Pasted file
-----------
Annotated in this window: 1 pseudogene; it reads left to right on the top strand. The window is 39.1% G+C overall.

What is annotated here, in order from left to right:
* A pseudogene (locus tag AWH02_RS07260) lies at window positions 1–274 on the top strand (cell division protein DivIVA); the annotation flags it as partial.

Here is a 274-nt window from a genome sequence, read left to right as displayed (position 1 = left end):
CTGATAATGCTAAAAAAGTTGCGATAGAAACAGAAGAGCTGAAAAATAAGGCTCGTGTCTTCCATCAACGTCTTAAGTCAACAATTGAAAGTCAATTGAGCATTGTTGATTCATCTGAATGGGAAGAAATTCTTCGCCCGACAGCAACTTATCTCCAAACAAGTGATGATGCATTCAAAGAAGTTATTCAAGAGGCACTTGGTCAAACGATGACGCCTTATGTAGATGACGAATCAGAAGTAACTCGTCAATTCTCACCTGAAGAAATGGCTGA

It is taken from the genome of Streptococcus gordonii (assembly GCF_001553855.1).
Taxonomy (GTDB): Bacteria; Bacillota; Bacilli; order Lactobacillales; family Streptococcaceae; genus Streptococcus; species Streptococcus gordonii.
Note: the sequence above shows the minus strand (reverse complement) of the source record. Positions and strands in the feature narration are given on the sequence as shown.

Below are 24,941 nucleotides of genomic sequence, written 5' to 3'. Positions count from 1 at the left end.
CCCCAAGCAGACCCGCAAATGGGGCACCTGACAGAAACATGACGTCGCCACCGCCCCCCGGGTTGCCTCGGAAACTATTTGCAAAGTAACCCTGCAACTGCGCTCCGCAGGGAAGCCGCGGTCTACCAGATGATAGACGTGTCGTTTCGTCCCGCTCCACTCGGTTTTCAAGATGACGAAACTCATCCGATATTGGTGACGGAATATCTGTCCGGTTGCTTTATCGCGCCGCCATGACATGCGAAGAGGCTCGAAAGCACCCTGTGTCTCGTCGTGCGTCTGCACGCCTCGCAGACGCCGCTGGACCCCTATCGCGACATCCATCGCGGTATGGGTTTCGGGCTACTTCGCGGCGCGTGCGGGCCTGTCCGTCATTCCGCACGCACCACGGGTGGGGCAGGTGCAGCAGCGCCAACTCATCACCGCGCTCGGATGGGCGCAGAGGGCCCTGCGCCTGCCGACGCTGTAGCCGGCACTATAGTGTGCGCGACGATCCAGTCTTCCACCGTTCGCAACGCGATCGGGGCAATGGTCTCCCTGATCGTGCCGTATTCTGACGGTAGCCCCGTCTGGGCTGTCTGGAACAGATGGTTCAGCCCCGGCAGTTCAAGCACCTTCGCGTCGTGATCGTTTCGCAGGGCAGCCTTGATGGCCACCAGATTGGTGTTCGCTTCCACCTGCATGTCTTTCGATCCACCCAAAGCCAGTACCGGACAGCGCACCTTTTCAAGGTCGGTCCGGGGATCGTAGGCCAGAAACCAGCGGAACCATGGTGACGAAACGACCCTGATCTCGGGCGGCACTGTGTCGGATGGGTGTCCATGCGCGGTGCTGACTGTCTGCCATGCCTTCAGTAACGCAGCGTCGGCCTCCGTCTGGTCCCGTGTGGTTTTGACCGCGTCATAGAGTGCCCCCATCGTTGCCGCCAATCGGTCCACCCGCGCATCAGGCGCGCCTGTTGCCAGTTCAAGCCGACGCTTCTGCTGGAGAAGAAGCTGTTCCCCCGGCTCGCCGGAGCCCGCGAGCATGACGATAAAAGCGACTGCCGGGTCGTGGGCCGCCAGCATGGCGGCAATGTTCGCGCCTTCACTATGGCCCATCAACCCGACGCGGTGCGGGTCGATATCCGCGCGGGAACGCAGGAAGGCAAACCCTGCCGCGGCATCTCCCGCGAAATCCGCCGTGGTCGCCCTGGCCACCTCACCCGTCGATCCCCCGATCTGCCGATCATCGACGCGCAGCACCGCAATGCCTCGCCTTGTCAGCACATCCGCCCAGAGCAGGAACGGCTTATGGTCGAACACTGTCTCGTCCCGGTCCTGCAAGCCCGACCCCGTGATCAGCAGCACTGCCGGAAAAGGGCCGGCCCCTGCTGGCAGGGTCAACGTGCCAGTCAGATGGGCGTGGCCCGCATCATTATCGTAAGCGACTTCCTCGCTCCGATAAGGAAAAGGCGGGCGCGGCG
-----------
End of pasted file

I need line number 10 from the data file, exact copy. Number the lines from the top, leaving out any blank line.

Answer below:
CCCCAAGCAGACCCGCAAATGGGGCACCTGACAGAAACATGACGTCGCCACCGCCCCCCGGGTTGCCTCGGAAACTATTTGCAAAGTAACCCTGCAACTGCGCTCCGCAGGGAAGCCGCGGTCTACCAGATGATAGACGTGTCGTTTCGTCCCGCTCCACTCGGTTTTCAAGATGACGAAACTCATCCGATATTGGTGACGGAATATCTGTCCGGTTGCTTTATCGCGCCGCCATGACATGCGAAGAGGCTCGAAAGCACCCTGTGTCTCGTCGTGCGTCTGCACGCCTCGCAGACGCCGCTGGACCCCTATCGCGACATCCATCGCGGTATGGGTTTCGGGCTACTTCGCGGCGCGTGCGGGCCTGTCCGTCATTCCGCACGCACCACGGGTGGGGCAGGTGCAGCAGCGCCAACTCATCACCGCGCTCGGATGGGCGCAGAGGGCCCTGCGCCTGCCGACGCTGTAGCCGGCACTATAGTGTGCGCGACGATCCAGTCTTCCACCGTTCGCAACGCGATCGGGGCAATGGTCTCCCTGATCGTGCCGTATTCTGACGGTAGCCCCGTCTGGGCTGTCTGGAACAGATGGTTCAGCCCCGGCAGTTCAAGCACCTTCGCGTCGTGATCGTTTCGCAGGGCAGCCTTGATGGCCACCAGATTGGTGTTCGCTTCCACCTGCATGTCTTTCGATCCACCCAAAGCCAGTACCGGACAGCGCACCTTTTCAAGGTCGGTCCGGGGATCGTAGGCCAGAAACCAGCGGAACCATGGTGACGAAACGACCCTGATCTCGGGCGGCACTGTGTCGGATGGGTGTCCATGCGCGGTGCTGACTGTCTGCCATGCCTTCAGTAACGCAGCGTCGGCCTCCGTCTGGTCCCGTGTGGTTTTGACCGCGTCATAGAGTGCCCCCATCGTTGCCGCCAATCGGTCCACCCGCGCATCAGGCGCGCCTGTTGCCAGTTCAAGCCGACGCTTCTGCTGGAGAAGAAGCTGTTCCCCCGGCTCGCCGGAGCCCGCGAGCATGACGATAAAAGCGACTGCCGGGTCGTGGGCCGCCAGCATGGCGGCAATGTTCGCGCCTTCACTATGGCCCATCAACCCGACGCGGTGCGGGTCGATATCCGCGCGGGAACGCAGGAAGGCAAACCCTGCCGCGGCATCTCCCGCGAAATCCGCCGTGGTCGCCCTGGCCACCTCACCCGTCGATCCCCCGATCTGCCGATCATCGACGCGCAGCACCGCAATGCCTCGCCTTGTCAGCACATCCGCCCAGAGCAGGAACGGCTTATGGTCGAACACTGTCTCGTCCCGGTCCTGCAAGCCCGACCCCGTGATCAGCAGCACTGCCGGAAAAGGGCCGGCCCCTGCTGGCAGGGTCAACGTGCCAGTCAGATGGGCGTGGCCCGCATCATTATCGTAAGCGACTTCCTCGCTCCGATAAGGAAAAGGCGGGCGCGGCG